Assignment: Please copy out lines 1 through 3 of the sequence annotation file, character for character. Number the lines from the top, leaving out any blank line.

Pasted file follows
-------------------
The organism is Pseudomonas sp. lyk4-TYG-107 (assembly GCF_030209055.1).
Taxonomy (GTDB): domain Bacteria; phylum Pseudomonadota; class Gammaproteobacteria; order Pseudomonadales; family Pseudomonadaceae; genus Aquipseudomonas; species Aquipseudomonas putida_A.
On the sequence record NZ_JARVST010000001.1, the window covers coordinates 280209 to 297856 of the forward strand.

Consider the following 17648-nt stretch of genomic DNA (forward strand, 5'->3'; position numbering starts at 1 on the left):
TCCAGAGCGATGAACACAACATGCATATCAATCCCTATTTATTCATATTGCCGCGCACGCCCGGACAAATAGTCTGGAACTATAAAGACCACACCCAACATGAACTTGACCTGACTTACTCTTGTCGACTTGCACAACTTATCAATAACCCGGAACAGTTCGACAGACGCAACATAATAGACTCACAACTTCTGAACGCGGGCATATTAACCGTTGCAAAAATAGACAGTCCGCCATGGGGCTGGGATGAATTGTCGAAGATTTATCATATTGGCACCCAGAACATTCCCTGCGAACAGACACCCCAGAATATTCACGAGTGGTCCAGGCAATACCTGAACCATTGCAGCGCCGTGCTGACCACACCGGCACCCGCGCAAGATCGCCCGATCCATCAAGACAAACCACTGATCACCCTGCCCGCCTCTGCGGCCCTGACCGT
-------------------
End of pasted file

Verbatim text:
The organism is Pseudomonas sp. lyk4-TYG-107 (assembly GCF_030209055.1).
Taxonomy (GTDB): domain Bacteria; phylum Pseudomonadota; class Gammaproteobacteria; order Pseudomonadales; family Pseudomonadaceae; genus Aquipseudomonas; species Aquipseudomonas putida_A.
On the sequence record NZ_JARVST010000001.1, the window covers coordinates 280209 to 297856 of the forward strand.